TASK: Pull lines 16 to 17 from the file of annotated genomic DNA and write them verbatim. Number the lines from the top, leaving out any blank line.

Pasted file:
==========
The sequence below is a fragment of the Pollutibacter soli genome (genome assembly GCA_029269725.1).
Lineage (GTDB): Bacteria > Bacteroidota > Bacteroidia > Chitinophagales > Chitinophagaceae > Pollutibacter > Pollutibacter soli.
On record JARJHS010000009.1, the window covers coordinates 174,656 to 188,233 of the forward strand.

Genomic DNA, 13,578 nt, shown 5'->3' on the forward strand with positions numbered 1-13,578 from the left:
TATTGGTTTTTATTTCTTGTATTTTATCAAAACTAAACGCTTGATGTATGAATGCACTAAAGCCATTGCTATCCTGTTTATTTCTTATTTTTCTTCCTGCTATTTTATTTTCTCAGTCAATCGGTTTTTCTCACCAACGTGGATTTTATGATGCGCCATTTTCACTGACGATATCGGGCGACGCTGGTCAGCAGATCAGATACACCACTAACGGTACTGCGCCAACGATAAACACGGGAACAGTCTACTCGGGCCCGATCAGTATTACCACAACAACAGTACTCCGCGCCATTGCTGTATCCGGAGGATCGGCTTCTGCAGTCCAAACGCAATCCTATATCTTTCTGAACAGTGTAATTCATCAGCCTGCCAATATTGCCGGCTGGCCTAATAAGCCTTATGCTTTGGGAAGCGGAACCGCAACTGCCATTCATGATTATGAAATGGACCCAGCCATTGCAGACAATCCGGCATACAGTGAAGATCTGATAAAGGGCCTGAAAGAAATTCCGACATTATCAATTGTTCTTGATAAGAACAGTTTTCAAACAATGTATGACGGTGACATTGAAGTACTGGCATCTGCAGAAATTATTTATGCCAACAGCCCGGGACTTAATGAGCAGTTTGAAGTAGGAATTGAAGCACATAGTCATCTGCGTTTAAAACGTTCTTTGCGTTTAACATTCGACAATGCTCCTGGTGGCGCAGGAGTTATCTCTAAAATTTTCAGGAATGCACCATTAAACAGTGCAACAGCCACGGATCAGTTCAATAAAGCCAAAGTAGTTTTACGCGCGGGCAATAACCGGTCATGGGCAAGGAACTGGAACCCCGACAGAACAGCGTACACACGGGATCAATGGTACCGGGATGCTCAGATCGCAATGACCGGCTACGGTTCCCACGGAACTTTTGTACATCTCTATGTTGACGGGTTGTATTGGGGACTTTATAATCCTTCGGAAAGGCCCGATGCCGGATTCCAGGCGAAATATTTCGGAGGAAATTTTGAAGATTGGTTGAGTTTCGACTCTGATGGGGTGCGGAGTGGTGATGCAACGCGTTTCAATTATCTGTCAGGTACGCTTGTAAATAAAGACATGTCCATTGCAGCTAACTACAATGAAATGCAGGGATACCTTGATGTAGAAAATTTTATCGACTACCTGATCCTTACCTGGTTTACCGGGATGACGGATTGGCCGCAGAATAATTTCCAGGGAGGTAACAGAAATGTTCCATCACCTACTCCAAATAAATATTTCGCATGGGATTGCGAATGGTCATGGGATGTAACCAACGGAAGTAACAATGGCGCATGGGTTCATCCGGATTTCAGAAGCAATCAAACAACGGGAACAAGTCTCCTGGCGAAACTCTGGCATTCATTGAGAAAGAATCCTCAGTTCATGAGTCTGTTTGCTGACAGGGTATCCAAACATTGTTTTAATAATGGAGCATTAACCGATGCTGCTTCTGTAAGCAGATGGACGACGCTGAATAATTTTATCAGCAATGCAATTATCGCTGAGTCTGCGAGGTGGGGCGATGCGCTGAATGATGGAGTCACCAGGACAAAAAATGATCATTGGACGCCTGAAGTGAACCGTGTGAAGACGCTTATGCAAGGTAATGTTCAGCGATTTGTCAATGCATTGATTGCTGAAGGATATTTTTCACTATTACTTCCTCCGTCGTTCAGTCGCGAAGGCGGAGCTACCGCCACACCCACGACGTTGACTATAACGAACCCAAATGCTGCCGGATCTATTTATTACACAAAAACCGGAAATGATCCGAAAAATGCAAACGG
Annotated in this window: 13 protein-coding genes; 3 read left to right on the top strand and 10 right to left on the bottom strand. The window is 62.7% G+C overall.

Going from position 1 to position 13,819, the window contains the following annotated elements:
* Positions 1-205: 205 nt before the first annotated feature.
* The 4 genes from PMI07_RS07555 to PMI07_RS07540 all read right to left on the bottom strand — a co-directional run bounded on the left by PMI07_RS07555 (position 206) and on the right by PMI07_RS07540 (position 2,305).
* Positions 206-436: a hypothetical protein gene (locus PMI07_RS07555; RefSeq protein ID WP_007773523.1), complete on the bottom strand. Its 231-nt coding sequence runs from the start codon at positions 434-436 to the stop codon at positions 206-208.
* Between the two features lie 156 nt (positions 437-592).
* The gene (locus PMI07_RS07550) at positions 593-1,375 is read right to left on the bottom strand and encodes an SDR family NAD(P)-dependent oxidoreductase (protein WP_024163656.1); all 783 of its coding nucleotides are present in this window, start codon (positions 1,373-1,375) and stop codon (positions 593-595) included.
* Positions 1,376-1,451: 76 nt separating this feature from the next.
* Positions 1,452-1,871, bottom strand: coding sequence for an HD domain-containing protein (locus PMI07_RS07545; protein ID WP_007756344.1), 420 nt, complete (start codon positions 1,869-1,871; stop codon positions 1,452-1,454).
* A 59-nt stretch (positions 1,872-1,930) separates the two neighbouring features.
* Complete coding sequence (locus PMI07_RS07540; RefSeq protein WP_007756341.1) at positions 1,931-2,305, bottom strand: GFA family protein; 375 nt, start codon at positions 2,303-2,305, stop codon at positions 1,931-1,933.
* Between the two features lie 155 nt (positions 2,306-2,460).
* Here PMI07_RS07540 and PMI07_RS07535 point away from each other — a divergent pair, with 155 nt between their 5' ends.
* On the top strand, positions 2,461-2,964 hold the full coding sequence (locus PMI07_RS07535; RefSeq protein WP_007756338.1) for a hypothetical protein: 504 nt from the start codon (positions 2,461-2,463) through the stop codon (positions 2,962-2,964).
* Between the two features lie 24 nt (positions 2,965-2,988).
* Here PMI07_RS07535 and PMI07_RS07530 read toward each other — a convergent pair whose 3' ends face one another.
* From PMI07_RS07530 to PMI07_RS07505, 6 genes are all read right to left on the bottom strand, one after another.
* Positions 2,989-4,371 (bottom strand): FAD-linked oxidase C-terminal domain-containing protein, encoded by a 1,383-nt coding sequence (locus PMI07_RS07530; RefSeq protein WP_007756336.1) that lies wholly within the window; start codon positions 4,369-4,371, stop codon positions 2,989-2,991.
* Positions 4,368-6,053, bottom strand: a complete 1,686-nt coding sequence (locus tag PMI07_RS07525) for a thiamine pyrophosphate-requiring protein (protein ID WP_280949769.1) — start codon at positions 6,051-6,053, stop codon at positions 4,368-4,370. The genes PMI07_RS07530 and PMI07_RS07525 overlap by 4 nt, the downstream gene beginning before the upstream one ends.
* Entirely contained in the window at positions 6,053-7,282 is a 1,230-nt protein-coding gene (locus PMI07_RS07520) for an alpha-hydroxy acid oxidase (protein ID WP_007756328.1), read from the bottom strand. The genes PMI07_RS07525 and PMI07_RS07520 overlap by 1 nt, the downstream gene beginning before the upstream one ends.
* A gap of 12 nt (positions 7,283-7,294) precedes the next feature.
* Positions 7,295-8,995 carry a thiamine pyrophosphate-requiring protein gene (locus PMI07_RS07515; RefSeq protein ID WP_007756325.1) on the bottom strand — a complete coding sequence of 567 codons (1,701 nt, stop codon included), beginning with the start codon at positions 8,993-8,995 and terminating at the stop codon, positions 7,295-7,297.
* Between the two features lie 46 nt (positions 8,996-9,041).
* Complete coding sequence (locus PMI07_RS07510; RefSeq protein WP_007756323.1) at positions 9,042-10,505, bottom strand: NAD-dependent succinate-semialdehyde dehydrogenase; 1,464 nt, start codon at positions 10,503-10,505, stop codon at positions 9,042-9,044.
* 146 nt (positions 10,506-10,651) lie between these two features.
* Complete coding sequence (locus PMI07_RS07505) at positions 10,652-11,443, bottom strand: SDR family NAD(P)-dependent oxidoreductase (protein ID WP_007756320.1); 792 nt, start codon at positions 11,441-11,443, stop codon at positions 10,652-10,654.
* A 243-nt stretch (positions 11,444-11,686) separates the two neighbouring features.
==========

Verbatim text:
* Complete coding sequence (locus PMI07_RS07540; RefSeq protein WP_007756341.1) at positions 1,931-2,305, bottom strand: GFA family protein; 375 nt, start codon at positions 2,303-2,305, stop codon at positions 1,931-1,933.
* Between the two features lie 155 nt (positions 2,306-2,460).